But whatever the case, the real drama happens next, when the Syrophoenician woman, desperate to grasp whatever healing she can for her daughter, argues back. Now, notice that she doesn’t get in a shouting match—she is respectful, but also smart. “Sir” she says, “even the dogs under the table eat the children’s crumbs.” She doesn’t question Jesus’ sense of his mission, she doesn’t say anything negative about his people, she just asks for some healing as well.
As we know, we are in the midst of a Supreme Court nomination battle. Perhaps capitalizing on that, CNN recently aired its documentary titled “RBG” about Justice Ruth Bader Ginsburg. I thought it was fantastic—powerful and deeply moving. And to me, here, the Syrophoenician woman reminds me a lot of the “Notorious RBG,” as she’s often called—not so much as a justice, but earlier, when she was a lawyer in the 1970s, arguing cases before the Supreme Court, slowly and steadily chipping away at sexist laws—with her carefully chosen words, cutting like a laser through centuries of sexism and bias. She won 5 out of her 6 cases. Her last case as a lawyer before the Court was in 1978. At the end of her oral argument, Justice William Rehnquist asked her, “You won't settle for putting Susan B. Anthony on the new dollar, then?” Ginsburg later said she considered responding, “We won't settle for tokens”, but instead opted not to answer. Her late friend and much more conservative Supreme Court colleague, Antonin Scalia, said of her: “she became the leading (and very successful) litigator on behalf of women's rights—the Thurgood Marshall of that cause, so to speak.”
And the Syrophoenician woman, is much the same. She’s not asking Jesus to overturn centuries of religious and cultural difference in one fell swoop. And she’s not allowing herself to be offended by the comment about dogs, but instead stays focused. Like a litigator, she’s arguing carefully, precisely, for what she needs. In her case, she was willing to accept tokens or crumbs, so long as they healed her daughter. And they do.
Jesus is so impressed, that he heals the girl from a distance. He doesn’t need to touch or even see her to include her in God’s act of healing, restoration, and salvation. It is the most remarkable story. And it is the only time, that I know of, that Jesus is bested in an argument. Not by a Pharisee. Not by someone who shares his cultural or religious background. Not even by a man. But by a woman. A woman whose daughter has a demon. A woman who is a Gentile. A woman who is desperate.
So, what do we make of that? Well, remember how I stressed the emerging consensus among scholars that Mark was written in Syria? That’s significant because the Syrophoenician woman was, herself, Syrian. She is from Syrian Phoenicia. Thus, it seems to me that she may really be the gospel’s embodiment of Mark and his own community. They know that they are not Jewish. They don’t share the same wonderful history and culture as Jesus and his disciples, going back to David and Moses and Abraham. But, Mark believes, with the Syrophoenician woman, that they are worthy of being included in the new community of faith and discipleship that is growing now. God, they believe, is breaking in, and making all things new.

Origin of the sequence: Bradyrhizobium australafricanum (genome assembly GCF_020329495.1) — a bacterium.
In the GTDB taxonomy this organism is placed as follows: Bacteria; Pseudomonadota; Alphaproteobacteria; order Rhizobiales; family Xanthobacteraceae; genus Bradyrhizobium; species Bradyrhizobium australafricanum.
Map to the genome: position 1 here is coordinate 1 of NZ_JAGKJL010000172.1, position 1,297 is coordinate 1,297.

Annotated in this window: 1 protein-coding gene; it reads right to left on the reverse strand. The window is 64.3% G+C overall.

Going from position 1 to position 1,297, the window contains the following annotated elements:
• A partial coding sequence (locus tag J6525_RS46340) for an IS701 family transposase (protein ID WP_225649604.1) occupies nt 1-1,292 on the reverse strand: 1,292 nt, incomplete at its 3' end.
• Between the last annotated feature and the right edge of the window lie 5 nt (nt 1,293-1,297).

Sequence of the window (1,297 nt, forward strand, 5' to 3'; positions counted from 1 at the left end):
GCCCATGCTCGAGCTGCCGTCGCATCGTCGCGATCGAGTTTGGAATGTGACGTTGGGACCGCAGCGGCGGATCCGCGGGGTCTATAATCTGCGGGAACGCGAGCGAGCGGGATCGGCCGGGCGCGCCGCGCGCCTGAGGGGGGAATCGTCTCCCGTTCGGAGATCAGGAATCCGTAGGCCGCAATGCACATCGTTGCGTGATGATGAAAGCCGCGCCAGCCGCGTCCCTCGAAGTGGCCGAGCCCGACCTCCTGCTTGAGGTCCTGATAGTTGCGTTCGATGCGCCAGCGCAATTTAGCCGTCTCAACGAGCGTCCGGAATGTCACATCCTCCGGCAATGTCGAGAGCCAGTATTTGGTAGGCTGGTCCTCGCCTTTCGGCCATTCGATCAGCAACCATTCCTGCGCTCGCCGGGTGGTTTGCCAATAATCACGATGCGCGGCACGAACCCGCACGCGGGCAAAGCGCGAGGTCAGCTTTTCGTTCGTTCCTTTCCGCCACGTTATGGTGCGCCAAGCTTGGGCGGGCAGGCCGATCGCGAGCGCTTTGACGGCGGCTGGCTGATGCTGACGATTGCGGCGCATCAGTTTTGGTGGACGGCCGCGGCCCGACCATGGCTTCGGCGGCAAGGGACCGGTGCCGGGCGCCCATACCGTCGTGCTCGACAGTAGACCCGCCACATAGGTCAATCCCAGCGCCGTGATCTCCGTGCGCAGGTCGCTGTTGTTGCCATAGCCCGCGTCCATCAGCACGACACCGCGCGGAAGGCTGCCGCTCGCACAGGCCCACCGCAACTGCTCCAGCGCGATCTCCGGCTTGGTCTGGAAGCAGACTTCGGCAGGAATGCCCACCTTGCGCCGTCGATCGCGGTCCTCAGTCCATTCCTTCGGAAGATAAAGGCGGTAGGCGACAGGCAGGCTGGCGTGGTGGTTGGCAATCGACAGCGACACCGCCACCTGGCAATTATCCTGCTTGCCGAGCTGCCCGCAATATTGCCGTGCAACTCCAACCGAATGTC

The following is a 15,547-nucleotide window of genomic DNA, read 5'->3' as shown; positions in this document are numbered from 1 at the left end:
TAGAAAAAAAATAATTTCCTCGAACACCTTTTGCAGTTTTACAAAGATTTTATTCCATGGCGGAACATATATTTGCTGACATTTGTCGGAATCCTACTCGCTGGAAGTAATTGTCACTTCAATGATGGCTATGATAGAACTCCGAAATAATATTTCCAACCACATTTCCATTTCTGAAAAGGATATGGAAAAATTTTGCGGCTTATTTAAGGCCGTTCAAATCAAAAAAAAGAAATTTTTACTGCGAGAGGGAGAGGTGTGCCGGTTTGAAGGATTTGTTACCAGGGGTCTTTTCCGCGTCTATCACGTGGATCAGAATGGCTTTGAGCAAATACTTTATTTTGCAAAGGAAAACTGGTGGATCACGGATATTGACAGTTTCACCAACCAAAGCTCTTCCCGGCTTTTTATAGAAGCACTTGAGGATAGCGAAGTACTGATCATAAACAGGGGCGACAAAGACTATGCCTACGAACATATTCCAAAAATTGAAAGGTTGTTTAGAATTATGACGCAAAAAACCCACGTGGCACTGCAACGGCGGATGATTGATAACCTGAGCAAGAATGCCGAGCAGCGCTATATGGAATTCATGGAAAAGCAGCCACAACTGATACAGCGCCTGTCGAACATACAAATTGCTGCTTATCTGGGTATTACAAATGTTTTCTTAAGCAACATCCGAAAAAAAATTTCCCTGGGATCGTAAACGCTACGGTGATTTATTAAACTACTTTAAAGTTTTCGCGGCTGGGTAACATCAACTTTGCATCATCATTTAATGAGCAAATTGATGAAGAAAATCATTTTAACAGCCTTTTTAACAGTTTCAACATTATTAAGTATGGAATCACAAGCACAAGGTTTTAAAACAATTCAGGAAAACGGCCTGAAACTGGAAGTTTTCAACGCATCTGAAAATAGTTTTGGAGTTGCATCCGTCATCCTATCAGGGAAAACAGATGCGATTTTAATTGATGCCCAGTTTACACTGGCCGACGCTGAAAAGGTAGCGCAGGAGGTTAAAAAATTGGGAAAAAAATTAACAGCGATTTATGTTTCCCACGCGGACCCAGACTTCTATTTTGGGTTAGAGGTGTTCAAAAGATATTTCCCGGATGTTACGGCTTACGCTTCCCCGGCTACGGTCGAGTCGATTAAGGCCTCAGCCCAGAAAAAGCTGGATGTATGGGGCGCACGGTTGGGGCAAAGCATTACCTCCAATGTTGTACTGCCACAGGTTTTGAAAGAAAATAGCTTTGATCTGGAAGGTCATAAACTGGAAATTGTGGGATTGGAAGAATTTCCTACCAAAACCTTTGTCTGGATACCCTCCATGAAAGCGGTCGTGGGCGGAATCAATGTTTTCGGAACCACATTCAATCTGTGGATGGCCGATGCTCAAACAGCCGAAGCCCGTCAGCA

You’ll remember, too, how I said that this story happens just after the feeding of the 5,000 with the five loaves and two fish. First that multitude was fed. Now, the woman and her daughter have been fed with their crumbs. And soon, in the next chapter, while Jesus is still in a Gentile area, he will perform another miracle, and feed 4,000 more people, this time with seven loaves and a few fish. Seven, notably, is a symbolic number for completeness. And so, the gospel shifts—exclusion falls away and all people, of multiple diverse backgrounds and languages are included as recipients of Christ’s miracles, and more importantly as guests in the heavenly banquet.
The pivotal figure in helping to bring that change is the woman from Syria, a Gentile, of Syrophoenician origin, whose daughter had a demon. The healing of her daughter—the crumbs they receive—are really the foretaste of the wider and even more diverse and inclusive banquet that is to come. She is a hero of the Gospel. She’s the notorious Ruth Bader Ginsberg of the Bible, if you will, helping to bring change, little by little, step by step, chipping away at bias, exclusion, and discrimination.
So, there you have it—one of the most interesting, challenging, perplexing, and also hopeful passages in the Bible. As I said earlier, I used to think that the Syrophoenician woman’s story was included in the gospels because it had to be—it was known to be true, even if it was a little embarrassing to Jesus. Now, I more think that it’s there even more as an encouragement to Mark’s community and also to us. It’s a reminder that even if you sometimes feel left out, or alone, or desperate, even if you feel excluded or discriminated against, whatever it may be, God’s love, God’s embrace, and God’s kingdom includes you, too. Sometimes you may feel that you only get or only deserve crumbs under the table. But you should know that eventually, and even soon, you will feast at God’s banquet table. Whoever you are. Whatever your background—age, race, gender, orientation. All are part of the rainbow dream of God. That’s the good news. In fact, that’s the great news. That’s the Gospel of Jesus Christ.
© The Rev. Matthew P. Cadwell, PhD